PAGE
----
I propose a possible plan of action that will protect our wildlife, our livestock, our hunting, Wyoming's state rights, and our private property rights;
The Governor should immediately declare:
1. The USFWS has not dealt in good faith with Wyoming and has violated the Endangered Species Act which mandates that USFWS shall cooperate with state and local agencies.
2. The intent of the framers of the Constitution for the United States was to guarantee to each of the states sovereignty over all matters within its boundaries except for those powers specifically granted to the United States as agent of the states;. (WS 36-12-101 (a)(i) )
3. Pursuant to the Constitution for the United States Amendments IX and X, anything not enumerated therein is reserved to the states and to the people. Wildlife is not enumerated, therefore the rights over Wyoming wildlife is reserved to the State of Wyoming and to Wyoming's people. Wyoming has never by specific legislation granted the Federal Government any control over our wildlife, therefore we retain our rights over wildlife and reject USFWS jurisdiction. It is not up to the people or the state to prove that the federal government does not have bona fide jurisdiction over wildlife. Rather, it is up to the federal government to provide written documentation to Wyoming that it does indeed have jurisdiction over Wyoming's wildlife. ("The law requires proof of jurisdiction to appear on the record of the administrative agency and all administrative proceedings." Hagan v. Lavine, 415 U.S. Supreme Court 533)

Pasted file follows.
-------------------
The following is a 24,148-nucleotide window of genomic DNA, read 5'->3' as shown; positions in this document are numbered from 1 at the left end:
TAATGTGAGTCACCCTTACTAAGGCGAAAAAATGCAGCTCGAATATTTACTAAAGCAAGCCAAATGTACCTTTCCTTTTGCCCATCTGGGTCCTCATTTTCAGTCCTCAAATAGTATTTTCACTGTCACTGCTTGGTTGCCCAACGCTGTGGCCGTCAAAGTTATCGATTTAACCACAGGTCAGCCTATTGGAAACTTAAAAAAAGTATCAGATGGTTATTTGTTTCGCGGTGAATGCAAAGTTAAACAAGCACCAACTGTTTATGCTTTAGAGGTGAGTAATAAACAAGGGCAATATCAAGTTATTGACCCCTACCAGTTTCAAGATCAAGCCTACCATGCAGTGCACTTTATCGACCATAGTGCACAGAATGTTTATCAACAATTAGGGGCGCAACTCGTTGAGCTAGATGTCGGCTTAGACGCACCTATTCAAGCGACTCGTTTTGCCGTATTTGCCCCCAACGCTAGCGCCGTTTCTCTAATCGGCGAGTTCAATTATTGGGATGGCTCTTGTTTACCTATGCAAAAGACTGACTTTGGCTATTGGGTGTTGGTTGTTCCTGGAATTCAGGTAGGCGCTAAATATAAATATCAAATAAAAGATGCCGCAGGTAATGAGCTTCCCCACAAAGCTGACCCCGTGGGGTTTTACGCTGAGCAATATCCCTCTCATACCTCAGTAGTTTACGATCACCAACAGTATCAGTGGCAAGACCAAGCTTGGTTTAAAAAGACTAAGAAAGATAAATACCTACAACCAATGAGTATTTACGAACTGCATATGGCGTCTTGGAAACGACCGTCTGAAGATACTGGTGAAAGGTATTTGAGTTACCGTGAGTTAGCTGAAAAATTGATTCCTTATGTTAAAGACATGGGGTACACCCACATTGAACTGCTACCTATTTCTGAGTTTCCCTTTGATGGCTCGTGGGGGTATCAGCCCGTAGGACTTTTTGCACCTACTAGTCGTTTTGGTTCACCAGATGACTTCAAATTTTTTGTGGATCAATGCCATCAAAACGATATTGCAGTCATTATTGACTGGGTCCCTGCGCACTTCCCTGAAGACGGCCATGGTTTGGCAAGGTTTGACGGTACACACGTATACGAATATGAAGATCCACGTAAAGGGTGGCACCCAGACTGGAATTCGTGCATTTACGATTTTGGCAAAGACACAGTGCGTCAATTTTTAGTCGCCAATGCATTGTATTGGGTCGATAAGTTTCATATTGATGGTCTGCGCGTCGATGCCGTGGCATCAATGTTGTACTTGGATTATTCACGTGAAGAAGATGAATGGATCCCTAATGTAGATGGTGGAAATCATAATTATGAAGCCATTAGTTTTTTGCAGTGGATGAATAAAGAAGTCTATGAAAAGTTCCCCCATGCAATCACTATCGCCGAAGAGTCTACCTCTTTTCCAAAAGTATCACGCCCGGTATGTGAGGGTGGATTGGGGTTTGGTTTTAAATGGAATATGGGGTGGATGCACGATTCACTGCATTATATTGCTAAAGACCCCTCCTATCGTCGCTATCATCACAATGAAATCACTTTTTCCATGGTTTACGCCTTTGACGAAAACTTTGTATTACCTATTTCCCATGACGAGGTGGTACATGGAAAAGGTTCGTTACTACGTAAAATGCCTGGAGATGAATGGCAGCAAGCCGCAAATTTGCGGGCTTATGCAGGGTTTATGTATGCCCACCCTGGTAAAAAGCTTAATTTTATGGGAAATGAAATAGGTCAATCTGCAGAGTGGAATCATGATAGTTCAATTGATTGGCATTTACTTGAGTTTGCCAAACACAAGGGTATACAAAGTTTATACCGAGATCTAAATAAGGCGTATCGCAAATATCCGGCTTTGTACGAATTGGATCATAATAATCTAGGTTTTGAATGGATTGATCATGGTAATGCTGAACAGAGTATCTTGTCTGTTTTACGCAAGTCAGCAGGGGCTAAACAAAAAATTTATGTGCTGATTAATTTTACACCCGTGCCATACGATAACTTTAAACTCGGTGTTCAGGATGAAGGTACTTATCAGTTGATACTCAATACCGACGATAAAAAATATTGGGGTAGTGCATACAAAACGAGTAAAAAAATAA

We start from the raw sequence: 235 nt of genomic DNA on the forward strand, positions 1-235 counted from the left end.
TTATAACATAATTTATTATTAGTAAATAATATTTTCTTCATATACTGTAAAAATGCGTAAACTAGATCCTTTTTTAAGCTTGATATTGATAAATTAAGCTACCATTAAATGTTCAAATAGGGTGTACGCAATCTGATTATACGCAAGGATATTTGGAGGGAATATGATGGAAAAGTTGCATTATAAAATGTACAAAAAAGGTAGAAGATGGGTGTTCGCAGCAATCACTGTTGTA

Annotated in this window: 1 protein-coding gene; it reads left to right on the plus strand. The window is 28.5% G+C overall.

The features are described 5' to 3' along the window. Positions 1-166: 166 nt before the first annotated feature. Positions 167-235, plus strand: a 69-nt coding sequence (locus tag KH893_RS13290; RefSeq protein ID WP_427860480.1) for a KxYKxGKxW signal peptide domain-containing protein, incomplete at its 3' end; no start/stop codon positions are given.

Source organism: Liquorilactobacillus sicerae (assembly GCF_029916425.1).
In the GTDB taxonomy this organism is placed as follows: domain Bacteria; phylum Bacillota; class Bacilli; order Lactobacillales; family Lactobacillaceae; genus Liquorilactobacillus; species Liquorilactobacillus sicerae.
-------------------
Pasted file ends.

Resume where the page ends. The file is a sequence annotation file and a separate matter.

4. The "experimental, nonessential" wolf introduction is a failure. The experiment has gone horribly awry and is destroying our wildlife, the economic base of northwest Wyoming.
5. All wildlife in Wyoming is the property of the state. (Wyoming Statutes WS 23-1-103)
6. The wolf is currently classified as a predator without protection. (WS 23-1-101 (a)(viii)(B) )
7. Therefore, as Governor I direct the Wyoming Game and Fish Department and the Wyoming Agriculture Department to immediately assume jurisdiction and control over any wildlife within the borders of Wyoming, in compliance with state statutes.
Legislators, if this course of action is followed we have a chance of saving our hunting and livestock heritage. If it is not, we have little hope.
Maury Jones, Grover, Wyoming (307)886-3356 mailto:firstname.lastname@example.org